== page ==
|Number of watchers on Github||0|
|Number of open issues||0|
|Average time to merge a PR||4 days|
|Open pull requests||0+|
|Closed pull requests||1+|
|Last commit||almost 4 years ago|
|Repo Created||over 3 years ago|
|Repo Last Updated||over 3 years ago|
|Organization / Author||cxcv|
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Max Kellermann <email@example.com> Auke Kok <firstname.lastname@example.org>
ferm is a frontend for iptables. It reads the rules from a structured configuration file and calls iptables(8) to insert them into the running kernel.
ferm's goal is to make firewall rules easy to write and easy to read. It tries to reduce the tedious task of writing down rules, thus enabling the firewall administrator to spend more time on developing good rules than the proper implementation of the rule.
To achieve this, ferm uses a simple but powerful configuration language, which allows variables, functions, arrays, blocks. It also allows you to include other files, allowing you to create libraries of commonly used structures and functions.
firm, stands for
For Easy Rule Making.
The package does not need to be compiled, just make sure you have perl (which is present in any base linux system) and iptables (including iptables-save and iptables-restore), and the a kernel supporting netfilter.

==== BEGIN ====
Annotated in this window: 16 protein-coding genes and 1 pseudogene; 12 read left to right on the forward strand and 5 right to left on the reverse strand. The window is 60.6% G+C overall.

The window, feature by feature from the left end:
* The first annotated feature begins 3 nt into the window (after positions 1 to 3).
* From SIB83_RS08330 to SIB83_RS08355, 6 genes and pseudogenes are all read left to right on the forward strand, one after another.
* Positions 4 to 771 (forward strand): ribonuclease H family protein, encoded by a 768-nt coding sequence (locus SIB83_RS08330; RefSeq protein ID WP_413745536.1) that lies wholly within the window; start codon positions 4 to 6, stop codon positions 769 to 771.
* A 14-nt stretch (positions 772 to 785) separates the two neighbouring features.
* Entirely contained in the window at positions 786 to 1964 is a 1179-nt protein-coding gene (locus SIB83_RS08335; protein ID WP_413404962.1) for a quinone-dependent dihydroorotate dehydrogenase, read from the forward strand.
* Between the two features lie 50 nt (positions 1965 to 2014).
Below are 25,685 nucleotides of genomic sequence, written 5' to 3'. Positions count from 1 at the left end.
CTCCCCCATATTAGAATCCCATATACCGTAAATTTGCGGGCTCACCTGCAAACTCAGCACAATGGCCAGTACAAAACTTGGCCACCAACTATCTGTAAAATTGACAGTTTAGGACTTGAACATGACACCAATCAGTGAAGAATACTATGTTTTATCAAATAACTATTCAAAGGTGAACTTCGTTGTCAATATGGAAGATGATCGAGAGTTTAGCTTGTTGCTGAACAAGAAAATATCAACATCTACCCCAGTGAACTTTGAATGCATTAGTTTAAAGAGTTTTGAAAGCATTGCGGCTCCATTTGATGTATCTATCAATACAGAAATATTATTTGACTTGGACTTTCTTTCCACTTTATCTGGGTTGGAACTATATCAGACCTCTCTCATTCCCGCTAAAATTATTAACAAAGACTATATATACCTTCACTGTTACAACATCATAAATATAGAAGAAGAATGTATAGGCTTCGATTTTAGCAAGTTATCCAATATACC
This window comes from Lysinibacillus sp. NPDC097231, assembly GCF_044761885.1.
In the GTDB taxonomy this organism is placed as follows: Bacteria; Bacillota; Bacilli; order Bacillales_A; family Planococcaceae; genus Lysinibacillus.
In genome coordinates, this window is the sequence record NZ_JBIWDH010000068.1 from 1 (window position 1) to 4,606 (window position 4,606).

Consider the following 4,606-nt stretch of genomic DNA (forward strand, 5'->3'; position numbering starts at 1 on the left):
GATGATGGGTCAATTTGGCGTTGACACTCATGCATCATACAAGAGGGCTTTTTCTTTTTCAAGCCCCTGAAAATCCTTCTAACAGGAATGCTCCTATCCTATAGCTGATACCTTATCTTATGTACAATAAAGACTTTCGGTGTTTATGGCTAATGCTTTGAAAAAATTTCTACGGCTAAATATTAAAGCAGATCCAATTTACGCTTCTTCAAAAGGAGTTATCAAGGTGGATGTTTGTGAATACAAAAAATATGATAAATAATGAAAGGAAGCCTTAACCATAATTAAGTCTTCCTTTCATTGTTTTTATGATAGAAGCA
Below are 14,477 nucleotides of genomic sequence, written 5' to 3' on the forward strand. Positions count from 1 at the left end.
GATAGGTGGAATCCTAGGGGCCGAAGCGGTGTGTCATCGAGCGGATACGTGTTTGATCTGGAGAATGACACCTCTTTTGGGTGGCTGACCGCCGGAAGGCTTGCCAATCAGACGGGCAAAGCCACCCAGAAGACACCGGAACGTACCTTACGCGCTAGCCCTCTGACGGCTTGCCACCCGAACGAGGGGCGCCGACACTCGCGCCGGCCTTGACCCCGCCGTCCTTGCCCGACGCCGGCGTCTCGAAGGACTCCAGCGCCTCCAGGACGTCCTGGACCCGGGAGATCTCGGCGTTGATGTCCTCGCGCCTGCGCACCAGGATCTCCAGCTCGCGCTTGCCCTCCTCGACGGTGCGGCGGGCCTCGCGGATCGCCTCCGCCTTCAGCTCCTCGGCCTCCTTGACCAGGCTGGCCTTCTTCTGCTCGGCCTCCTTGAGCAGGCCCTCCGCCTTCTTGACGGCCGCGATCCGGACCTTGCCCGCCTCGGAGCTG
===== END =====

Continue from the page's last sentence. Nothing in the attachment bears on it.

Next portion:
Run the make install install script as root to install the package in it's best location, so it can be reached from the command line when called. The manual page will also be installed.
Ferm can now be quickly removed from the system by issuing a
uninstall command (as root, of course). This will not remove any
configuration files of course!
The ferm(1) manpage provides extensive documentation about the ferm syntax. To get started, try one of the example files, and modify it for your needs.
If your machine is already firewalled and you wish to switch to ferm,
import-ferm script comes handy. It converts the current
firewall rules to a ferm configuration file:
After that, let ferm install the new ruleset:
Be careful, don't lock youself out of remote machines! Use the interactive mode (--interactive, -i) often!